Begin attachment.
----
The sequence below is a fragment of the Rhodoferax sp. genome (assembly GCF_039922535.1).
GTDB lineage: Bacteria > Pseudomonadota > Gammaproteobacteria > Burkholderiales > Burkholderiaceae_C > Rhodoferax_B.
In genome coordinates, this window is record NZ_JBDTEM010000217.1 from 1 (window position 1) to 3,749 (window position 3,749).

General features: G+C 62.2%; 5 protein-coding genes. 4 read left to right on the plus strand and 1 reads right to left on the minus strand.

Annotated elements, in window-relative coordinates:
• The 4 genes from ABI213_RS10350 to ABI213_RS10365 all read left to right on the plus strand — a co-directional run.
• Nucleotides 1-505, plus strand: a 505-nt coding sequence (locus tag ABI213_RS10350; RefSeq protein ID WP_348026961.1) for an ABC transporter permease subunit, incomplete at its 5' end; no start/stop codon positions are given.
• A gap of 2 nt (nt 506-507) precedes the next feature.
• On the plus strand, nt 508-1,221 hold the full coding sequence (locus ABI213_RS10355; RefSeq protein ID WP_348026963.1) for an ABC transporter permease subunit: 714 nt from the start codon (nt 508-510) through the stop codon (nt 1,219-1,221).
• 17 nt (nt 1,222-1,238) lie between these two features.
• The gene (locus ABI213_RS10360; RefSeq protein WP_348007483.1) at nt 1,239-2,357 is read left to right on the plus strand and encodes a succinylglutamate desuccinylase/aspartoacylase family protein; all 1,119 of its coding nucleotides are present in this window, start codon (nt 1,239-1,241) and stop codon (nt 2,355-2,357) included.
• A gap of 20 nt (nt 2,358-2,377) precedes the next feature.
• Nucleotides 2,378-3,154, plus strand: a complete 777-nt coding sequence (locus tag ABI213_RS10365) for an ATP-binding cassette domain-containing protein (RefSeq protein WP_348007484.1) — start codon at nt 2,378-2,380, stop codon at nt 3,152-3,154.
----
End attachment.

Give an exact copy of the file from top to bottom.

The sequence below is a fragment of the Rhodoferax sp. genome (assembly GCF_039922535.1).
GTDB lineage: Bacteria > Pseudomonadota > Gammaproteobacteria > Burkholderiales > Burkholderiaceae_C > Rhodoferax_B.
In genome coordinates, this window is record NZ_JBDTEM010000217.1 from 1 (window position 1) to 3,749 (window position 3,749).

General features: G+C 62.2%; 5 protein-coding genes. 4 read left to right on the plus strand and 1 reads right to left on the minus strand.

Annotated elements, in window-relative coordinates:
• The 4 genes from ABI213_RS10350 to ABI213_RS10365 all read left to right on the plus strand — a co-directional run.
• Nucleotides 1-505, plus strand: a 505-nt coding sequence (locus tag ABI213_RS10350; RefSeq protein ID WP_348026961.1) for an ABC transporter permease subunit, incomplete at its 5' end; no start/stop codon positions are given.
• A gap of 2 nt (nt 506-507) precedes the next feature.
• On the plus strand, nt 508-1,221 hold the full coding sequence (locus ABI213_RS10355; RefSeq protein ID WP_348026963.1) for an ABC transporter permease subunit: 714 nt from the start codon (nt 508-510) through the stop codon (nt 1,219-1,221).
• 17 nt (nt 1,222-1,238) lie between these two features.
• The gene (locus ABI213_RS10360; RefSeq protein WP_348007483.1) at nt 1,239-2,357 is read left to right on the plus strand and encodes a succinylglutamate desuccinylase/aspartoacylase family protein; all 1,119 of its coding nucleotides are present in this window, start codon (nt 1,239-1,241) and stop codon (nt 2,355-2,357) included.
• A gap of 20 nt (nt 2,358-2,377) precedes the next feature.
• Nucleotides 2,378-3,154, plus strand: a complete 777-nt coding sequence (locus tag ABI213_RS10365) for an ATP-binding cassette domain-containing protein (RefSeq protein WP_348007484.1) — start codon at nt 2,378-2,380, stop codon at nt 3,152-3,154.